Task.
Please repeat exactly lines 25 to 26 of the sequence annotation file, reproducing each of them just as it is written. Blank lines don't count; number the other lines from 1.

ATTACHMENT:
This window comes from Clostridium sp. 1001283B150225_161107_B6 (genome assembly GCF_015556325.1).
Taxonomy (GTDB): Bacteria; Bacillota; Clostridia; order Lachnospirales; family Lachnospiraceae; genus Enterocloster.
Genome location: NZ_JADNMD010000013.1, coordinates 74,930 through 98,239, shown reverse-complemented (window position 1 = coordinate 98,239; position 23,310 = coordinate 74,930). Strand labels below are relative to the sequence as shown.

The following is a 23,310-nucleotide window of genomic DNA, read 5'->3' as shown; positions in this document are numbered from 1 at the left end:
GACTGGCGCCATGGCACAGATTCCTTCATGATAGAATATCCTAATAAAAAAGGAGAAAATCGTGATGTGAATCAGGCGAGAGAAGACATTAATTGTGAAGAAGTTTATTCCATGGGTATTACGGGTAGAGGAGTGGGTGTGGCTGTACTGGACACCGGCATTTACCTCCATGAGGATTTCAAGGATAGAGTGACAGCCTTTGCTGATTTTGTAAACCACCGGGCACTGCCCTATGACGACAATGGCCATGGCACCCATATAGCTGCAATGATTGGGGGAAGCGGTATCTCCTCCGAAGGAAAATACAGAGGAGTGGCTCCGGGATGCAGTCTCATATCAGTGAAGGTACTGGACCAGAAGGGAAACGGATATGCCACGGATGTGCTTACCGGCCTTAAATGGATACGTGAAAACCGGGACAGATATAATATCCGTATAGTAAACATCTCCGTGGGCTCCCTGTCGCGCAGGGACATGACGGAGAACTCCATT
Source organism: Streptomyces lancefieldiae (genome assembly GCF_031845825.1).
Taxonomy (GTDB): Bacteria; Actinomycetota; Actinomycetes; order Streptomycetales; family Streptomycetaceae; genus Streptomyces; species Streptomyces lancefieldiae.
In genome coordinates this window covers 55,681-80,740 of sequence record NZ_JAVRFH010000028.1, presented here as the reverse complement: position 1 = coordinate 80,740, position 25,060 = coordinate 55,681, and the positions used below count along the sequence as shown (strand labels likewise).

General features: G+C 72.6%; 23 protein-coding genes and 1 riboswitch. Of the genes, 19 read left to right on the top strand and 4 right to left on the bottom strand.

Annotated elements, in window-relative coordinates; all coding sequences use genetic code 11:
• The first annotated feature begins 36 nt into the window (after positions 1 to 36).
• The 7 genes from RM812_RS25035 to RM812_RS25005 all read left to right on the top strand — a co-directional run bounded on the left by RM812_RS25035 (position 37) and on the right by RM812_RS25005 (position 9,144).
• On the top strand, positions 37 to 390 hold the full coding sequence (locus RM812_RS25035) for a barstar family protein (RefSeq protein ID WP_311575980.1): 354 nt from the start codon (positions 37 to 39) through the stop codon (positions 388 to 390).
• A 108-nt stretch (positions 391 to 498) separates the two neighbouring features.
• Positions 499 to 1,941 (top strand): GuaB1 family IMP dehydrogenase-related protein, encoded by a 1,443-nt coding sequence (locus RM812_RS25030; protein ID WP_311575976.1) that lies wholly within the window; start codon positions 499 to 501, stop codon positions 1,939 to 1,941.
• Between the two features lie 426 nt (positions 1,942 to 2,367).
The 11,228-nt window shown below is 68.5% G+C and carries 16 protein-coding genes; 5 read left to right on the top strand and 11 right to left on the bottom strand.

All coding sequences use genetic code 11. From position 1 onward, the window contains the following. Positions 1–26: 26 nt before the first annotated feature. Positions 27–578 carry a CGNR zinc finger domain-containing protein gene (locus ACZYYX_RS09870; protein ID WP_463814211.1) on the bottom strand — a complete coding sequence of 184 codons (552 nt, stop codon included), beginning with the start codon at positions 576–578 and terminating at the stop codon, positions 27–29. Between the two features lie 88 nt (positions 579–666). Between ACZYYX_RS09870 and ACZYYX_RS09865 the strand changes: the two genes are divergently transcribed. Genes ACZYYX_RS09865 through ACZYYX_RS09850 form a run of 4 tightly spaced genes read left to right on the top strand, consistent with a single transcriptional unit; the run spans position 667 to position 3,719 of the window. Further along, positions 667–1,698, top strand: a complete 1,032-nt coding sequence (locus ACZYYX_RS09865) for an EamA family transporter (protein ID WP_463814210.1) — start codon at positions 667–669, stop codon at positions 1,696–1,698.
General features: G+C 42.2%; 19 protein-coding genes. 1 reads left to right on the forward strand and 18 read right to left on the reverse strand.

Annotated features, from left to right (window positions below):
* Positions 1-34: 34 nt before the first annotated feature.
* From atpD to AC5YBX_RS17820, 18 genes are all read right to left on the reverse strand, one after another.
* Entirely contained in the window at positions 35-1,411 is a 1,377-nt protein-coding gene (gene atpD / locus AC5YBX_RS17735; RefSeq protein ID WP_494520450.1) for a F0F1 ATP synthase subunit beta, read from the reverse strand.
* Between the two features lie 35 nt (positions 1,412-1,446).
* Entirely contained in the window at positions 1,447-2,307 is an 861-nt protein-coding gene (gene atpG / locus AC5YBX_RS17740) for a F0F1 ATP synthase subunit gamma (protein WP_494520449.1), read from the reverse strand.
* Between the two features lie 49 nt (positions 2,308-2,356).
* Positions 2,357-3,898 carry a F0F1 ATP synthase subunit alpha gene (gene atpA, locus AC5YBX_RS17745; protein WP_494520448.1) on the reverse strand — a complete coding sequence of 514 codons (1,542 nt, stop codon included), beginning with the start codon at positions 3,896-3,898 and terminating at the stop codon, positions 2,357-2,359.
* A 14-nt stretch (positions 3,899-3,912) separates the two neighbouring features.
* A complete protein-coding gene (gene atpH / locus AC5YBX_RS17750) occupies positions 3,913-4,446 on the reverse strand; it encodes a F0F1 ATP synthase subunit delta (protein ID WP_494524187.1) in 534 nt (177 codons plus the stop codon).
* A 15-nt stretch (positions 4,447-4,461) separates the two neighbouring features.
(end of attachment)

* Entirely contained in the window at positions 1,447-2,307 is an 861-nt protein-coding gene (gene atpG / locus AC5YBX_RS17740) for a F0F1 ATP synthase subunit gamma (protein WP_494520449.1), read from the reverse strand.
* Between the two features lie 49 nt (positions 2,308-2,356).